The Census Bureau has rolled out the first set of numbers showing the 2010 Census mail participation rate for communities, states and the nation. The mail participation rate is the share of households that mailed back the 2010 Census forms they received. In 2000, the final mail participation rate was 72%.
For the 2010 Census as of March 23, the rate is 16%, amounting to about 21 million forms. Census Bureau director Robert Groves said the counting effort was “off to a good start,” though he also said it is too early to discern patterns in the numbers for a variety of reasons.
For example, while some Midwestern states have the highest participation rates so far, Groves noted that some parts of that region had their census forms hand-delivered earlier than the rest of the country received them. (Most households had their forms delivered early last week.) Maryland’s early participation rate also is above-average (25%) as measured, but that rate may be boosted by the fact that a census processing center is located in the state so the returned forms are being counted more rapidly, he said.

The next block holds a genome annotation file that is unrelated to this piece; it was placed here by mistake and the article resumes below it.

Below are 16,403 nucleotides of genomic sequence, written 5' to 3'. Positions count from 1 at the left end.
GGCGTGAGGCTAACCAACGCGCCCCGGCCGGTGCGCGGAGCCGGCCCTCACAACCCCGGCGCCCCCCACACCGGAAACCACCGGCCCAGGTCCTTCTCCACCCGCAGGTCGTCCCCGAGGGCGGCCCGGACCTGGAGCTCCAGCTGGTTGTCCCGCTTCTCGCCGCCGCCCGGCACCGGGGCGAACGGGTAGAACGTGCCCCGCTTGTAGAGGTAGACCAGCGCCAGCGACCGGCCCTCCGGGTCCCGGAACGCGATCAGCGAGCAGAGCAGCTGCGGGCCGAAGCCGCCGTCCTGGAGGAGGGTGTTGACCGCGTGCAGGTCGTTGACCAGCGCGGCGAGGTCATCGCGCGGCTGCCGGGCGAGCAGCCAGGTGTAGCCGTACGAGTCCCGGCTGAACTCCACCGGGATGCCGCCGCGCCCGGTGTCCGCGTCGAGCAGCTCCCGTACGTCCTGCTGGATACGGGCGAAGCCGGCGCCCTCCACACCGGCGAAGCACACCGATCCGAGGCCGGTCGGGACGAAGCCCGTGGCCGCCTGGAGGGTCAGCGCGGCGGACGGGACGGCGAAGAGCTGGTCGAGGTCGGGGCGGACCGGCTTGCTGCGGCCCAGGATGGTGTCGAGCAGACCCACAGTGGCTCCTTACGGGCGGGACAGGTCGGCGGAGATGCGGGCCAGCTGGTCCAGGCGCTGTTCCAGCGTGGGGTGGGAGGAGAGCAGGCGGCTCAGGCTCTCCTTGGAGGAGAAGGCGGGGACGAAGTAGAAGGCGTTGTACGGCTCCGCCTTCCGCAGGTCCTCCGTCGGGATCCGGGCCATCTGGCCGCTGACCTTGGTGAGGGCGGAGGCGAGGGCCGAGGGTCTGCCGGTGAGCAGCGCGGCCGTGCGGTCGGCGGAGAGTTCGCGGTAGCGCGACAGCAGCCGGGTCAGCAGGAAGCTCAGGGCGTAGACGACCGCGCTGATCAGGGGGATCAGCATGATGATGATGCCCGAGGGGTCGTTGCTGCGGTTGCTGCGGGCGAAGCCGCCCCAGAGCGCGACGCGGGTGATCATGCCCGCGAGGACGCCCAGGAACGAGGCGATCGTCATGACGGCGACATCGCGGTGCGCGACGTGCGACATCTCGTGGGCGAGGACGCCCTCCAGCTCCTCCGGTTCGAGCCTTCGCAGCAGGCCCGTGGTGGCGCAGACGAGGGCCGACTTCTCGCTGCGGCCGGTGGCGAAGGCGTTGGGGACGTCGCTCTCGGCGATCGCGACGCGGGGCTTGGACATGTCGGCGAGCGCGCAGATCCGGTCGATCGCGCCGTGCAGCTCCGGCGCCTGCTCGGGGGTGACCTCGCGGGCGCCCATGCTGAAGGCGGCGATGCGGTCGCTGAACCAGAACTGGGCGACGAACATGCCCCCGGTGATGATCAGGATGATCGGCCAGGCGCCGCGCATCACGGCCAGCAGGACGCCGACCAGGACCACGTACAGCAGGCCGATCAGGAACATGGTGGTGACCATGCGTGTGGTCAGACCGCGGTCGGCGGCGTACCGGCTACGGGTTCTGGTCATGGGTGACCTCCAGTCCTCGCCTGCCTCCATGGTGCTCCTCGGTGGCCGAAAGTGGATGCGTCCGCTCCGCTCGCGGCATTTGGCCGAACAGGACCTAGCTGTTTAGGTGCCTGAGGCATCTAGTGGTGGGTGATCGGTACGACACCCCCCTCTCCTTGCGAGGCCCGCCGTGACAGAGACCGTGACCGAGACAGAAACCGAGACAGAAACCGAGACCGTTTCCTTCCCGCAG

The Census Bureau has not released data showing a comparable figure for the mail participation rate at this point in time during the 2000 Census. However, the Census Bureau’s evaluation of mail response rates in the 2000 Census and evaluation of mail return rates in the 2000 Census include charts showing day-by-day participation rates in March and April. As explained in this posting about the mail participation rate, that rate falls somewhere between the mail response rate and mail return rate.
The Census Bureau will report the mail participation rate for the nation, states and localities each weekday, based on data received by 1 p.m. EDT the previous day. The reports will end April 23, when the bureau will turn its attention to its non-response follow-up effort.